On this day in history….7th September 1838

On this day in history : 7th September 1838 – Grace Darling, a lighthouse keeper’s daughter, assists her father in a daring rescue mission off the coast of Northumberland – which makes her a heroine….

Grace Darling – Portrait by Thomas Musgrave Joy – Public domain

During the evening of the 7th of September a terrible storm raged and 22-year-old Grace was watching it from an upper window of the Longstone Lighthouse…. Suddenly she spotted the wreck of the Forfarshire, a paddle steamer travelling from Hull to Dundee, which had struck rocks and had completely split into two….

Grace was one of nine children but on this particular fateful night all of her siblings were away and only she and her parents were home…. Deciding it would be too dangerous for the lifeboat from the nearby village of Seahouses to attempt the rescue Grace and her father headed out in their own small boat to help the survivors…. With the weather so rough they were forced to keep to the more sheltered side of the islands, meaning they had a further distance of nearly a mile to row….

Grace Darling rowing out to sea in a furious storm. Colour wood engraving by E.Evans after C.J.Staniland. Credit : The Wellcome Collection CC BY

The Forfarshire had been carrying around 40 passengers and with the crew there was a total of 63 on board…. As the ship split in two the stern half sank, drowning all but 12 and a further few who managed to make it into a lifeboat…. The front end of the vessel remained stuck on the rocks; 5 crew members and 7 passengers clung to the wreckage….but managed to climb on to the slippery rocks as the tide went down…. Three of the passengers, the Reverend John Robbery and two children, died of exposure….their mother, Sarah Dawson, was clinging to her dead children when Grace and her father arrived….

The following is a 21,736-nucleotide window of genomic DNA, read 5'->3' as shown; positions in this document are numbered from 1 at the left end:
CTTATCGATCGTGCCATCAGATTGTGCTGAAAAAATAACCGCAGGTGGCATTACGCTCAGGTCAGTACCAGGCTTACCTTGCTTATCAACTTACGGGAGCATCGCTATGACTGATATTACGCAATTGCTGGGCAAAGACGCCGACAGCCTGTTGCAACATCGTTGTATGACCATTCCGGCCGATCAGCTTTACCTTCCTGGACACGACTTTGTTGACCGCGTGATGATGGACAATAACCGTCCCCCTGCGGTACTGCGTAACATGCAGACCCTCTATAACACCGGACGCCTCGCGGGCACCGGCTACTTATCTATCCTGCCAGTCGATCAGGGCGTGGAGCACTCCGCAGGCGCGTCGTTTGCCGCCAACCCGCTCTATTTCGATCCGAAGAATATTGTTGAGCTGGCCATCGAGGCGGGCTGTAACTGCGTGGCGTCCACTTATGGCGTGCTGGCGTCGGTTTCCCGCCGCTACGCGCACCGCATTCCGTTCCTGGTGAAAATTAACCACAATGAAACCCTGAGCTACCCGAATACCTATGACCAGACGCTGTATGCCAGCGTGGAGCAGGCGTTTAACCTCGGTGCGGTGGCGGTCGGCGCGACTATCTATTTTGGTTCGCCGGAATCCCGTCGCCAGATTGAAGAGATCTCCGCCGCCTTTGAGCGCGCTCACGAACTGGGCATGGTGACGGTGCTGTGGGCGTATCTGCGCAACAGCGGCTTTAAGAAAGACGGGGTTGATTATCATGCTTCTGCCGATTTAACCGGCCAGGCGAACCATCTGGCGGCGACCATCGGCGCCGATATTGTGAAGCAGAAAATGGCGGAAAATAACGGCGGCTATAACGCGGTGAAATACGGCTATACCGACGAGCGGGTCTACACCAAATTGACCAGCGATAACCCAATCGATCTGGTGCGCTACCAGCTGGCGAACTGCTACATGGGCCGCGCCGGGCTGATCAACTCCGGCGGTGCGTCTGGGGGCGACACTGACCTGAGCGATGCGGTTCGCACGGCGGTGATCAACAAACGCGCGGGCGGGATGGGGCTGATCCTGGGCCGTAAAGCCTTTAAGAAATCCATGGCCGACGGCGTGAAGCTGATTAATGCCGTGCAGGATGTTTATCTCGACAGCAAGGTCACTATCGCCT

Grace Darling at the Forfarshire – by Thomas Musgrave Joy – Public domain

Grace held the small boat steady as her father helped Sarah Dawson and four men on board – they then rowed back to the lighthouse…. Grace’s father and three other men then returned to the wreck to rescue the four remaining survivors…. Those who had managed to make it to the lifeboat were picked up by a passing ship the following morning….

Grace was honoured with the Royal National Lifeboat Institution’s Silver Medal for Gallantry and the Gold Medal of the Royal Humane Society….and she also received a £50 reward from Queen Victoria….

On this day in history….4th August 1865

On this day in history : 4th August 1865 – The birth of Edith Cavell, the English nurse who helped hundreds of British, French and Belgian soldiers escape occupied Belgium during World War I….

Edith Cavell – Public domain

Edith Louisa Cavell, the daughter of a rector and the eldest of four children was born in Swardeston, Norfolk…. She worked as a governess in Belgium before training as a nurse in London…. She was employed in hospitals in Shoreditch, King’s Cross and Manchester and then took the position of Matron in Brussels – in what was Belgium’s first training hospital and school for nurses…. Her work involved training nurses during Belgium’s modernisation if its medical care system….

Edith (seated centre) with a group of the student nurses whom she trained in Brussels – Public domain

Edith was back in Norfolk visiting her family when WWI broke out…. On hearing that German troops were advancing on Belgium she returned to Brussels immediately…. By the 20th of August 1914 Brussels was occupied and the nursing school became a Red Cross Hospital – treating casualties on both sides, as well as continuing to treat civilians….